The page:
Every year, there’s a song that just seems to encapsulate the cultural moment so well that it almost feels scripted, too good to be true. Last year Childish Gambino’s “This Is America,” inhabited that space, in large part due to its provocative, spellbinding video. With too many interpretations to count, the themes present in the cryptic, meticulous short film propelled the fairly simple song to both Record and Song of the Year honors at the Grammy Awards this past February. This year, the song that has most closely followed the pattern of incessant criticism and evaluation has been Lil Nas X’s newly crowned Billboard No. 1 hit “Old Town Road.”
By my very unscientific estimation, the actual athletic feats on display only account for roughly 30 percent of the near-religious fervor surrounding the world of professional sports. The other 70 percent is the never-ending editorialization, narrative-building and dialogue that surrounds the various leagues. The world's greatest athletes, in order to sustain their place in history, need a character arc, a story.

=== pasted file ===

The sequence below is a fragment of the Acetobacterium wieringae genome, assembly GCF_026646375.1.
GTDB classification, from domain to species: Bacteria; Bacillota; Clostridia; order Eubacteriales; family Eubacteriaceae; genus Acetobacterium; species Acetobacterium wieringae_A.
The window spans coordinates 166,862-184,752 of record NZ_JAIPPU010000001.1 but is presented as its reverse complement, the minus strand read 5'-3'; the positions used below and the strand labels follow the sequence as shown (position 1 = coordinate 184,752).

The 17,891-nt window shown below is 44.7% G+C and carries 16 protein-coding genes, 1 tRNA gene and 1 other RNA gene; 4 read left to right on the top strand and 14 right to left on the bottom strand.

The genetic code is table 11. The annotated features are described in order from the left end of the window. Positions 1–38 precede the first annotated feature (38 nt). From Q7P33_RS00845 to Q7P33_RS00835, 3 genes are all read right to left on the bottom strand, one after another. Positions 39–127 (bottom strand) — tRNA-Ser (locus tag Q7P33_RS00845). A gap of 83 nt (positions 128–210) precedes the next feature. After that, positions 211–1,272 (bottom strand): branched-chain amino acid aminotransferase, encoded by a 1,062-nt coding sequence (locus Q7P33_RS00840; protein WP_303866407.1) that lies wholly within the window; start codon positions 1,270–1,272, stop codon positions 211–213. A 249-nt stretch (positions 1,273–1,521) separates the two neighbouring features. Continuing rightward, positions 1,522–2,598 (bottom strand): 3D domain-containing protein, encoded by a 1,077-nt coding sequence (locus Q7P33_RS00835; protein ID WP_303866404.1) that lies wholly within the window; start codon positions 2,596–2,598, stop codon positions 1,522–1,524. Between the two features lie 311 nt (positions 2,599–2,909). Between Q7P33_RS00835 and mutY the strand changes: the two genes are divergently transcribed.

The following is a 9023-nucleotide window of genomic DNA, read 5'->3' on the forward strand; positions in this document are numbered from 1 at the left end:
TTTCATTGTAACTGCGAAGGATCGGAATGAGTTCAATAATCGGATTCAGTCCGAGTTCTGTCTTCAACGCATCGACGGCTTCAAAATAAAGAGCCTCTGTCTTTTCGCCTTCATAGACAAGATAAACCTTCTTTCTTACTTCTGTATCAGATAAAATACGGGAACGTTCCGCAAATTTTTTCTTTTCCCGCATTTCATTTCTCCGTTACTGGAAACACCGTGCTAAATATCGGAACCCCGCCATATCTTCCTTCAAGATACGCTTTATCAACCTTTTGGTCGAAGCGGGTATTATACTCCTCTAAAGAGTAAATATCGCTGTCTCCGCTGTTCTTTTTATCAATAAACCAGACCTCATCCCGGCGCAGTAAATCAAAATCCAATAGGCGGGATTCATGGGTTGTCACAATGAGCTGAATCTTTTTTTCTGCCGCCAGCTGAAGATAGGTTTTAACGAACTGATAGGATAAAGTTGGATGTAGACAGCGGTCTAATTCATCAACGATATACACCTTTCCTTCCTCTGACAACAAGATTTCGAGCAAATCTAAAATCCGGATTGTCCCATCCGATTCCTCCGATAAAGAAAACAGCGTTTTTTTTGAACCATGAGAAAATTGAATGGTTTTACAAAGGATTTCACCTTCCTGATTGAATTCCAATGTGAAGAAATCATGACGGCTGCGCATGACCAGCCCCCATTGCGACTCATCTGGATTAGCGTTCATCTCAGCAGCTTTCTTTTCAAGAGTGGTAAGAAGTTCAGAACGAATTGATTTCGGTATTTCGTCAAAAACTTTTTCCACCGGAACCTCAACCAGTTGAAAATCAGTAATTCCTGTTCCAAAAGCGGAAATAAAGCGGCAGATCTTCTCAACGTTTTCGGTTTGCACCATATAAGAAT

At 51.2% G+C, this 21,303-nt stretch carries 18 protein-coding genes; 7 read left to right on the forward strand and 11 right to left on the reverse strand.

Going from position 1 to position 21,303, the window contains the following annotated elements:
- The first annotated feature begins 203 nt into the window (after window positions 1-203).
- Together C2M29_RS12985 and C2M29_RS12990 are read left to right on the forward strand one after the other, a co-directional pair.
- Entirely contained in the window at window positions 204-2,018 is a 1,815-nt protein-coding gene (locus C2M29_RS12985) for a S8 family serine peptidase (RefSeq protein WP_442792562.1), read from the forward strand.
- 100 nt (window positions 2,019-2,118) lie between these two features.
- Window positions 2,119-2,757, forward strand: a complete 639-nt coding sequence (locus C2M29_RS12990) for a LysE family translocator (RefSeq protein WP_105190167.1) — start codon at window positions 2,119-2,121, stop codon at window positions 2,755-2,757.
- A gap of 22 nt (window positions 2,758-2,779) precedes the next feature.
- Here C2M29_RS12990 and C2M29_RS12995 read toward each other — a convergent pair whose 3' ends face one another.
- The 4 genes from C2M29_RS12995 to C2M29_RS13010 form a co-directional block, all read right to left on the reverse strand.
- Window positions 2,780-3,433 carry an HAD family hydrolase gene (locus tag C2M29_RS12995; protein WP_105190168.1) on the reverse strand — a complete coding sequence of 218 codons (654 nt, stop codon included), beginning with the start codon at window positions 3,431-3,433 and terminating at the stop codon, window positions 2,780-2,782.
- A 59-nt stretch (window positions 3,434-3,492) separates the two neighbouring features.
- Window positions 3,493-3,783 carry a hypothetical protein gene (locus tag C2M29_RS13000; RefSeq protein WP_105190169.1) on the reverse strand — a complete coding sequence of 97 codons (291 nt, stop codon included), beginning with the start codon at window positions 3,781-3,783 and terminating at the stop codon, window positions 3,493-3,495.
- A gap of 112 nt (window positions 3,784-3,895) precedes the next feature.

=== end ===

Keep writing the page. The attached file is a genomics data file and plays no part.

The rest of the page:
If you’re in the know, you’re familiar with the vibrant and historic do-it-yourself (DIY) music scene that exists here at Rutgers. Week in and week out, there are shows held by students that run the musical gamut of hard rock, funk, punk, rap and more. Raucous, passionate and bold, there’s an egalitarian quality to playing for and among your peers. The stage is never a vaunted platform, increasing the distance between audience and performer. In a New Brunswick basement, the artists are front and center, live and direct.